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Reverse seasonal affective disorder 

If summer and heat bring on blues or depression, you may have RSAD

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Women are more likely than men to be diagnosed with seasonal affective disorder, according to Mayo Clinic.

When my mother was growing up in Michigan, her aunt had what used to be termed a "nervous breakdown" in the middle of the winter for several years in a row. The one year she didn't, she had spent the winter in Florida. She moved to a tropical locale and the breakdowns stopped.

  Today those winter blues are known as seasonal affective disorder (SAD), and people recognize many of its common symptoms, including lethargy, excessive sleeping, carb cravings, weight gain and sadness. SAD affects approximately 4 to 6 percent of the population and usually is treated with phototherapy, psychotherapy and medication.

  According to the National Alliance on Mental Illness (NAMI), however, approximately 10 percent of all SAD cases are Reverse SAD (RSAD), which means summer causes symptoms. Like the winter version, it can cause sadness, but many other symptoms are very different. RSAD causes agitation or excessive energy, diminished appetite, weight loss, insomnia, an increased sex drive and, in the worst cases, suicidal tendencies. SAD has been linked to a lack of sunlight, but researchers have not shown the bright light of summer to be an issue with RSAD.

  Writer and former Gambit contributor Scott Gold diagnosed himself with SAD in 2010, after moving to New York and living in a "garden-level" (or mostly below-ground-level) apartment. He treated himself with light therapy and his symptoms disappeared — until he spent his first summer back in New Orleans.

  "I was sleeping too much, drinking too much, eating terrible food, and I just felt gross all the time," Gold says. "It was the exact same feeling [as SAD], but in summer and in cutoffs."

  High temperature in both body and environment may be a factor, according to Dr. Thomas Wehr, a research psychiatrist. After first identifying SAD in 1984, Wehr and his team worked on RSAD at the request of sufferers. Knowing that people with severe depression tend to have higher temperatures at night, while nighttime temperatures mostly drop in healthy people, Wehr tried manipulating RSAD patients' temperatures via cooling treatments. It worked, but as soon as the patients walked into summer heat, their depression returned.

  Wayne Phillips, curator of costumes and textiles at Louisiana State Museum, experiences this feeling every time he steps outside during the summer. He has self-diagnosed RSAD and especially dreads warmer months because he doesn't own a car.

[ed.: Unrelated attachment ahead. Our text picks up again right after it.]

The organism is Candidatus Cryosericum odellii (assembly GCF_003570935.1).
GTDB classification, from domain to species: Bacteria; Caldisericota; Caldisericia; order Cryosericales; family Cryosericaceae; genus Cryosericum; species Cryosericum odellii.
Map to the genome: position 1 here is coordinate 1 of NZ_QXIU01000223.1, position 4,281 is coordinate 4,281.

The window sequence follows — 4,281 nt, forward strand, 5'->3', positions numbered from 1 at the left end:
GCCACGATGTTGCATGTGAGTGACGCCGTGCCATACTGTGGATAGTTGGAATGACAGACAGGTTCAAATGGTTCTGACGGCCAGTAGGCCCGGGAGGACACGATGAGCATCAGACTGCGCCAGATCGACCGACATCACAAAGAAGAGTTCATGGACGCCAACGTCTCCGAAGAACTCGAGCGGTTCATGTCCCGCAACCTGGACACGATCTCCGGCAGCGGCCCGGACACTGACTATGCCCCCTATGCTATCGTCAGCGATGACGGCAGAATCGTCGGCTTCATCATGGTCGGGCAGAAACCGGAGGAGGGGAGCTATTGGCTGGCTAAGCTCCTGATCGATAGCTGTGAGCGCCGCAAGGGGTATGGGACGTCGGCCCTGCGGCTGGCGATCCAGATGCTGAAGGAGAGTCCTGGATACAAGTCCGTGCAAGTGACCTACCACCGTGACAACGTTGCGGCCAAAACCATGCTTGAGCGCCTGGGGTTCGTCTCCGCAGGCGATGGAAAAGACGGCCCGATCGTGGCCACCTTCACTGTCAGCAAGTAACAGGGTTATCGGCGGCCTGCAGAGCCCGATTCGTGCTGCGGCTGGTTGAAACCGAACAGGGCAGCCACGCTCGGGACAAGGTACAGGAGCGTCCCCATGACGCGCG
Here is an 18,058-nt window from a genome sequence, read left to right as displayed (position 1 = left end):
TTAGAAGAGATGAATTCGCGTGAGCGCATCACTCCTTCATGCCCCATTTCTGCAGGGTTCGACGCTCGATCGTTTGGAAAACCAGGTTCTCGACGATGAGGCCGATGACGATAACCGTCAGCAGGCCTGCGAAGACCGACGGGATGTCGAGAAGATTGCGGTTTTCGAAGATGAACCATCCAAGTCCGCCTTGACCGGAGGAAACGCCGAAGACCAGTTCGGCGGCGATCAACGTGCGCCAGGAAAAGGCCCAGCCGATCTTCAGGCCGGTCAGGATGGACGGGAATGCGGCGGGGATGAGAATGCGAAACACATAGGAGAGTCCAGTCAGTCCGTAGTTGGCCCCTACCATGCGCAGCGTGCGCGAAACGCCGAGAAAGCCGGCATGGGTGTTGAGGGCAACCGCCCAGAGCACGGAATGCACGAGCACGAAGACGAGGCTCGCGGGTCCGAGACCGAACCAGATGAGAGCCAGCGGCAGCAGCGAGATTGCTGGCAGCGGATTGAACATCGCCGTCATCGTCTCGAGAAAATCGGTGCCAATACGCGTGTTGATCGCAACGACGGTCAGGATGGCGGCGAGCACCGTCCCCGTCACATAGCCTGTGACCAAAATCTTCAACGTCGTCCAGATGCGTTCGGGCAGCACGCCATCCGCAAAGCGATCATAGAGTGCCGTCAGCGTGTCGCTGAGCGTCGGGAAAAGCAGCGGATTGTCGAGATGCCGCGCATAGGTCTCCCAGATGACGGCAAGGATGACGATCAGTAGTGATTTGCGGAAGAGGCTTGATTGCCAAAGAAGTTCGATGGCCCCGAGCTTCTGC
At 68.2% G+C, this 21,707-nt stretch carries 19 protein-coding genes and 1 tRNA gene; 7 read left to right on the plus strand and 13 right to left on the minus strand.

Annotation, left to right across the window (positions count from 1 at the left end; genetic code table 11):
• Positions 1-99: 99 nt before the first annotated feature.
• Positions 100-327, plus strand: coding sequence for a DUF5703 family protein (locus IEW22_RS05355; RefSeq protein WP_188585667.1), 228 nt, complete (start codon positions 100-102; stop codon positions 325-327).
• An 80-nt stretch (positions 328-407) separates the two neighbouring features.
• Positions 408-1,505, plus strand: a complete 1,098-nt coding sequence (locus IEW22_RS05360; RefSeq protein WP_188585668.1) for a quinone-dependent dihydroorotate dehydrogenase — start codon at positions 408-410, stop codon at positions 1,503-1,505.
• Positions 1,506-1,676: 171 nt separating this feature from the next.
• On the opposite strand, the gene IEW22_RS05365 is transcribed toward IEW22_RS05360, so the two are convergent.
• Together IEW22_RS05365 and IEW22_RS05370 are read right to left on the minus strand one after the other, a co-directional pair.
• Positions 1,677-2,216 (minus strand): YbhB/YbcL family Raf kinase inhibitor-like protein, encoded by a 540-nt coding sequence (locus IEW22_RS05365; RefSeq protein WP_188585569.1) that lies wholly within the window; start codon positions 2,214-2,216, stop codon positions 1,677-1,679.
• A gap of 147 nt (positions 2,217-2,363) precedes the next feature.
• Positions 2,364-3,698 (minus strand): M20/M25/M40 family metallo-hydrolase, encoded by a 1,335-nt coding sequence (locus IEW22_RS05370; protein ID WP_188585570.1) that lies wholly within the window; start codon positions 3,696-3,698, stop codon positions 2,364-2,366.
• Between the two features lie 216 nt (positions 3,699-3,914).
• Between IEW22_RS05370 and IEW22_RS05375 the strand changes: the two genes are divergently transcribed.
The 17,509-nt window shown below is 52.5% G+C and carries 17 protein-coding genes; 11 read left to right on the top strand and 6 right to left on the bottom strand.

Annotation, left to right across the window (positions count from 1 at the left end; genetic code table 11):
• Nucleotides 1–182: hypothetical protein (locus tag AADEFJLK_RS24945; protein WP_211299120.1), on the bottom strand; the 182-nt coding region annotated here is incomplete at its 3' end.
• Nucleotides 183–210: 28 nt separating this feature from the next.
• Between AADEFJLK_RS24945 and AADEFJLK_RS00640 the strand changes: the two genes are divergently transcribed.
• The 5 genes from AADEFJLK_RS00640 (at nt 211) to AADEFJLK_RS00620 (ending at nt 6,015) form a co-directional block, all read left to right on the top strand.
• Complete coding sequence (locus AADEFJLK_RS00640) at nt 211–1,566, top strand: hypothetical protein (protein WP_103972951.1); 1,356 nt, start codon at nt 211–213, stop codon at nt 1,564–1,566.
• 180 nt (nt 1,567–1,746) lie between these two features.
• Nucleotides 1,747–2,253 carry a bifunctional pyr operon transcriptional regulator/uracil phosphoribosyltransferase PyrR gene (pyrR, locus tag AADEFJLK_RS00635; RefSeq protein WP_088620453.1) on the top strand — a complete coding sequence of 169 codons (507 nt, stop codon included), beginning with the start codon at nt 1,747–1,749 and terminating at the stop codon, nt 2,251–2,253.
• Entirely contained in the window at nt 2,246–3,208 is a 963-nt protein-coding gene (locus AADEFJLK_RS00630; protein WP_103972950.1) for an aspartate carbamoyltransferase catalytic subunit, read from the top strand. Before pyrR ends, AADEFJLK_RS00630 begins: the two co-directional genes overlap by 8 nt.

"The reason [the heat] affects me in particular is because I live and work in the French Quarter and I walk or bike everywhere," he says. "Just getting from one place to another becomes an unpleasant experience. ... I notice I feel lower and more melancholy, almost like my life is on hold."

  As far as environmental temperatures being a factor in RSAD, The New York Times reported that epidemiological data in the United States shows a higher proportion of people in the South are depressed in the summer and that the proportion rises as the latitude drops. Psychology Today notes the same phenomena, while Dr. Ian A. Cook, the director of the UCLA Depression Research Program, says studies have shown that in countries near the equator, such as India, RSAD is more common than SAD.

  Thomas Fewer, director of The New Orleans Counseling Center, says the intensity of New Orleans' heat can exacerbate his clients' mental health issues, including anxiety or mood instability. Not only can the stress of heat trigger preexisting conditions, it can affect the rate at which the body metabolizes medications.

  "Psychiatrists have said numerous times that clients who spend time in the heat [will] sweat out particular medications, which cause the medications to not last as long throughout the day," Fewer says.

  Though exposure to full-spectrum light is a treatment for SAD patients, less is known about treating RSAD. Many people with RSAD have come up with solutions themselves. Phillips relies on exercise to keep his mood stable, working out indoors during the summer months. Gold takes a 30-minute walk as soon as he wakes up, before temperatures start to rise.

  What else can people do to alleviate the symptoms of RSAD? Many people plan trips to cooler, more overcast places in the summer. Cook also lists some suggestions on WebMD. One is that if people feel depression coming on, they should address it early, even if they think it will end in September. In some cases, it could evolve into a more long-lasting bout of the condition. Also, since people know summer is coming, they should plan ways to reduce stress, he says.

  Cook recommends people get to bed on time and exercise regularly as both help with depression, but warns against overdoing dieting and fitness, which can lead to stress. Finally, people should consider taking or adjusting medication so they can better deal with summer depression.

  One thing that helps Phillips is looking at the bright side.

  "I absolutely adore and am in love with this city, so I try to make the best of it," he says. "I do what I can to keep my mood light in the summertime."

Additional reporting by Missy Wilkinson

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